Beginner Hardware Buyers Guide: Keep it Simple

Sometimes PC Hardware selections are easy to make. However, you’ll mainly be faced with an array of options that are hard to tell from each other. For a beginner that can be a daunting task.

This article focuses on the computer’s main parts, what they do, and why you might choose a particular one. You’ll have the knowledge needed to make informed decisions when shopping for a new computer or upgrading your current PC

When faced with many choices of these components, those of you with an indecisive disposition can choose from a shortlist by using a random wheel to make the process quicker. 

mobo spinner wheel 1

Next, we describe the main computer parts for which you will need to know about before making informed decisions on which parts to choose from.


The motherboard is the component that all of your other parts connect to. It’s the main circuit board in a computer, and it houses all of its sub-components. The motherboard allows you to connect everything from your processor to your graphics card, memory sticks, and your power supply unit.

It is because it has so many different components that choosing a motherboard can be challenging. Thus, there are several things you should know before buying one:

  • How many processors do I need?
  • How many RAM slots will I need? (RAM stands for random access memory.)
  • What kind of ports do I need on my computer? Port selection varies depending on how you intend to use your device. For example, if you plan on connecting an external hard drive or monitor at some point in time. Then, they should both have USB ports available as well as video output capability through HDMI or DisplayPort connections).

A good motherboard can and should last you 5+ years before you need to replace it. You don’t have to replace it immediately after buying a new processor or graphics card either. However, if you want to upgrade those parts down the line without buying a whole new PC again, make sure that whatever chipset (the name for any given type of motherboard) supports them out of the box.

Again, choosing from the myriad of motherboards available needn’t be a big, painstaking dilemma. Just add the shortlist of motherboards that suit your needs to a wheel of names and spin to choose one if you really can’t see the difference between them.


The Central Processing Unit (CPU) is a device that processes instructions and data. It’s often called the “brain” of your computer because it controls all other components in your system. This means it is very important to choose the most appropriate CPU for your needs.

The CPU is important because it runs all programs on your computer (or smartphone which is essentially a mini-computer). This means that whatever program or app you’re using – Facebook, Photoshop, Web browser or Microsoft Word – needs to run through the CPU before being displayed on the screen.

The first thing to consider when choosing a CPU is performance. Some of the fastest consumer CPUs (those used by gamers) are based on Intel’s 10th-generation Core architecture and include:

  • Core i9-10900K: This six-core processor has a base speed of 3.6 GHz and can be overclocked up to 5GHz. It also comes with 16 threads for simultaneous multi-threaded processing power; this means it can process multiple instructions simultaneously, speeding up your computer’s overall performance.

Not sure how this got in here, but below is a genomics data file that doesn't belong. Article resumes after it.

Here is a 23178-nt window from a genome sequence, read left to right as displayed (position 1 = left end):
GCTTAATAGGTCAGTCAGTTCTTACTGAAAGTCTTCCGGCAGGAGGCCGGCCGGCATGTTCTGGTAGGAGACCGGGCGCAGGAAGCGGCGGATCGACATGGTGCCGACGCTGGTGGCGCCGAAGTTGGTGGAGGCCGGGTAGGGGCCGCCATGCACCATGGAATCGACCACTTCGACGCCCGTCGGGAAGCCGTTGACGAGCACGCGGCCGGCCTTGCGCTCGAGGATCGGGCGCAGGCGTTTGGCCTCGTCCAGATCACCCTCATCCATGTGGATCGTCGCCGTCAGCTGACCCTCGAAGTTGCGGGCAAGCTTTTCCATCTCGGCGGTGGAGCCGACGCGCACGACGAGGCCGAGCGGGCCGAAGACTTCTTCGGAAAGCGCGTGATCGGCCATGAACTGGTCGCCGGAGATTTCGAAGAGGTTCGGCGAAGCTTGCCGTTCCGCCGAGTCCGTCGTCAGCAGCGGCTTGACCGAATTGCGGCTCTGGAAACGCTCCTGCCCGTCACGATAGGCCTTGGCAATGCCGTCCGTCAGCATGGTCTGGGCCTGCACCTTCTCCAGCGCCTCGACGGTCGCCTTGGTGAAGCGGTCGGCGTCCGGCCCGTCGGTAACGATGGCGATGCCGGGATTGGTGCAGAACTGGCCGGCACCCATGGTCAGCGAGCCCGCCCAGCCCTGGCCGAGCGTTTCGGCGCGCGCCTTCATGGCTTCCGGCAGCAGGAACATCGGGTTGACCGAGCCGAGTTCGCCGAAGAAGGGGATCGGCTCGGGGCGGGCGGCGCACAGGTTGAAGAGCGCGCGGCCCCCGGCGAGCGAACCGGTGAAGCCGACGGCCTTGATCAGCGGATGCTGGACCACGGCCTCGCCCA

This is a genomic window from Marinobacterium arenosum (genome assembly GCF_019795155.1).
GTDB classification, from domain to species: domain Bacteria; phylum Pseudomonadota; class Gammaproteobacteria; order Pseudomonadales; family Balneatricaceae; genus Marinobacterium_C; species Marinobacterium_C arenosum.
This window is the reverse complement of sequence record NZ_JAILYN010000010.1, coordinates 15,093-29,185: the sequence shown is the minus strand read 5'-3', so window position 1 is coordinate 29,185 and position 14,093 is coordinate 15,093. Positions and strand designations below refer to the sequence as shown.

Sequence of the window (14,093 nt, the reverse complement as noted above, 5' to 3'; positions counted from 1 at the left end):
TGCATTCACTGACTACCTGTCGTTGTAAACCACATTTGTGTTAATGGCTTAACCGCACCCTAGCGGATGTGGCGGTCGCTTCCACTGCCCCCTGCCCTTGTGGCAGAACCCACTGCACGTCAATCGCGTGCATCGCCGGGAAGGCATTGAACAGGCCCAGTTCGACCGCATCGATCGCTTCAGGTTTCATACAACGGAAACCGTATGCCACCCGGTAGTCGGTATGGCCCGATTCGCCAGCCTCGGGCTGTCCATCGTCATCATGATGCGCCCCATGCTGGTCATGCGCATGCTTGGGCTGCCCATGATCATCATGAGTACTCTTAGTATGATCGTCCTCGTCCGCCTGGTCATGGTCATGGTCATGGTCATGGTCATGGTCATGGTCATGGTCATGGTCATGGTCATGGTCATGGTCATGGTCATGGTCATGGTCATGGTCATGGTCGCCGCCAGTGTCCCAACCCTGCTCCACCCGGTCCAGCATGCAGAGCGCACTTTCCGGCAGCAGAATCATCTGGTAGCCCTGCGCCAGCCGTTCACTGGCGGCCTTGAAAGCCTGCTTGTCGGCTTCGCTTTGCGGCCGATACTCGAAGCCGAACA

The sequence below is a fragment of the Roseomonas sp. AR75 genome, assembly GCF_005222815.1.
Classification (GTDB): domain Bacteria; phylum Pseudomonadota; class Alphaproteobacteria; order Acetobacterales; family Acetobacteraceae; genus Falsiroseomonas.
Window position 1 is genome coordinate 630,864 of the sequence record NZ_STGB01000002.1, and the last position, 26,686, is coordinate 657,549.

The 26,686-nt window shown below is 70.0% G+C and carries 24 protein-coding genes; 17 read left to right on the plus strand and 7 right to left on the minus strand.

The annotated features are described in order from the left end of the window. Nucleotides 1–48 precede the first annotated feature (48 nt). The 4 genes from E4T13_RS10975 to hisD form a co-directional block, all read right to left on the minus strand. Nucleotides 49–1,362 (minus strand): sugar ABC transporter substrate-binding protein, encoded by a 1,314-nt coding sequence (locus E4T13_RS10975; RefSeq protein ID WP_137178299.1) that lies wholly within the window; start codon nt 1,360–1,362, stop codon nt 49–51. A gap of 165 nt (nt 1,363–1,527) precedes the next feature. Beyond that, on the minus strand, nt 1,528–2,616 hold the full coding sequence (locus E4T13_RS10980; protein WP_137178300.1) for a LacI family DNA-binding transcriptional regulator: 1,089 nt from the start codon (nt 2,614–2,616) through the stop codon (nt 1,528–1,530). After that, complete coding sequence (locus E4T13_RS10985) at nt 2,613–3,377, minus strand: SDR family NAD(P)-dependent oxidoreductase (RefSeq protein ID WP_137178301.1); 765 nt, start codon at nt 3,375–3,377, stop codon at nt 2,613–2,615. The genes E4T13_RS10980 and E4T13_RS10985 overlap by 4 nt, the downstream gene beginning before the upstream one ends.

• Core i9-10700K: This six-core processor has a base speed of 3.7 GHz and can be overclocked up to 5GHz.


What is RAM? RAM is short for random access memory, or in other words, a computer’s short-term memory. It’s used to store data temporarily while the computer is running. When you open a program on your desktop, RAM allows that program to load faster than if you stored it on an internal hard drive or external storage devices like USB flash drives and SD cards (which are more permanent forms of storage).

RAM is volatile memory meaning that when your computer shuts down, any information stored in RAM will be lost. That means if you leave your system idle for too long without saving any files—or just close down without saving anything—any work you’re currently doing will be gone forever when you power up again.

Power Supply Unit

The power supply unit (PSU) is one of the most important components in any PC build, so it’s worth taking some time to understand what a PSU is and how you can choose the right one.

A PC power supply unit converts AC electricity from your wall outlet into DC electricity used by your computer components. The amount of wattage needed by different parts of your computer varies depending on their performance and size, but as a general rule, aim for around 500-700 watts if you’re building a gaming rig with multiple graphics cards or running high-end CPUs like Threadrippers or Skylakes. For lower-spec builds that won’t be overclocked too much, 250W should suffice.

mobo spinner wheel 2

When choosing a PSU for your build, you can also take the spin the wheel route instead of taking hours agonising over your options. One of the main considerations will be to ensure that your chosen option has enough connections for all your hardware. This is usually ATX mainboard connectors plus CPU 8-pin connector/s and 4+4 pin EPS12V connector/s for CPU power delivery.

In Summary

This guide covers the major parts of any desktop, such as the all-important CPU and RAM. It’s important to make informed decisions based on what’s out there and that’s where hardware reviews can really help whittle down the choices best-suited to your needs.

With so many manufacturers/brands available, also make it easy on yourself. Rather than getting too stressed about products that you can’t tell much difference between, use free decision-making tools if you need to.